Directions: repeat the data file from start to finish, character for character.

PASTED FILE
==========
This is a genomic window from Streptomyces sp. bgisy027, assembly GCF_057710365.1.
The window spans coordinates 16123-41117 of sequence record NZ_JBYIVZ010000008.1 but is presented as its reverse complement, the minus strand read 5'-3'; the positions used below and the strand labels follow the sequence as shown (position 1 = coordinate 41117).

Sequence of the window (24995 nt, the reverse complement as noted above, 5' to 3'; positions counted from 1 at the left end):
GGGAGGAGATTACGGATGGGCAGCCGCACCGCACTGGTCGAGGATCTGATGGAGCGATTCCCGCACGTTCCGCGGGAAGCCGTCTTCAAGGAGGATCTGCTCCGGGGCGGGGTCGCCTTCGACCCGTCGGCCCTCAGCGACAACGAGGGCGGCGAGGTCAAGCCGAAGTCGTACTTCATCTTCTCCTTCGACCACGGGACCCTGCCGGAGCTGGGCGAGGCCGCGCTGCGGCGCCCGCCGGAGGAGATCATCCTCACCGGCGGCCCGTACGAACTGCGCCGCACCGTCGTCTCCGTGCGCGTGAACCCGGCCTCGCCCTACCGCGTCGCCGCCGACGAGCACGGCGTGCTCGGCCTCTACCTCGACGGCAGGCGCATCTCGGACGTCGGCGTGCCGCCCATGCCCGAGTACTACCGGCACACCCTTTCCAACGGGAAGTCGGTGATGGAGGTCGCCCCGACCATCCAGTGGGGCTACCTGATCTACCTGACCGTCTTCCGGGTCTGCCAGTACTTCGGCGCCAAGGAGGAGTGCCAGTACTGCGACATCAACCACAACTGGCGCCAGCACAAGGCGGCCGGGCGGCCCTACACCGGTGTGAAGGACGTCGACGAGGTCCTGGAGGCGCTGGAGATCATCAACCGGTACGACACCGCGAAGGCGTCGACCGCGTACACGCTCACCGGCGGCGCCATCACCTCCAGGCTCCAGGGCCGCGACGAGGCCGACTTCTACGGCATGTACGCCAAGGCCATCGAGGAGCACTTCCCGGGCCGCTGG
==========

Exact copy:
This is a genomic window from Streptomyces sp. bgisy027, assembly GCF_057710365.1.
The window spans coordinates 16123-41117 of sequence record NZ_JBYIVZ010000008.1 but is presented as its reverse complement, the minus strand read 5'-3'; the positions used below and the strand labels follow the sequence as shown (position 1 = coordinate 41117).

Sequence of the window (24995 nt, the reverse complement as noted above, 5' to 3'; positions counted from 1 at the left end):
GGGAGGAGATTACGGATGGGCAGCCGCACCGCACTGGTCGAGGATCTGATGGAGCGATTCCCGCACGTTCCGCGGGAAGCCGTCTTCAAGGAGGATCTGCTCCGGGGCGGGGTCGCCTTCGACCCGTCGGCCCTCAGCGACAACGAGGGCGGCGAGGTCAAGCCGAAGTCGTACTTCATCTTCTCCTTCGACCACGGGACCCTGCCGGAGCTGGGCGAGGCCGCGCTGCGGCGCCCGCCGGAGGAGATCATCCTCACCGGCGGCCCGTACGAACTGCGCCGCACCGTCGTCTCCGTGCGCGTGAACCCGGCCTCGCCCTACCGCGTCGCCGCCGACGAGCACGGCGTGCTCGGCCTCTACCTCGACGGCAGGCGCATCTCGGACGTCGGCGTGCCGCCCATGCCCGAGTACTACCGGCACACCCTTTCCAACGGGAAGTCGGTGATGGAGGTCGCCCCGACCATCCAGTGGGGCTACCTGATCTACCTGACCGTCTTCCGGGTCTGCCAGTACTTCGGCGCCAAGGAGGAGTGCCAGTACTGCGACATCAACCACAACTGGCGCCAGCACAAGGCGGCCGGGCGGCCCTACACCGGTGTGAAGGACGTCGACGAGGTCCTGGAGGCGCTGGAGATCATCAACCGGTACGACACCGCGAAGGCGTCGACCGCGTACACGCTCACCGGCGGCGCCATCACCTCCAGGCTCCAGGGCCGCGACGAGGCCGACTTCTACGGCATGTACGCCAAGGCCATCGAGGAGCACTTCCCGGGCCGCTGG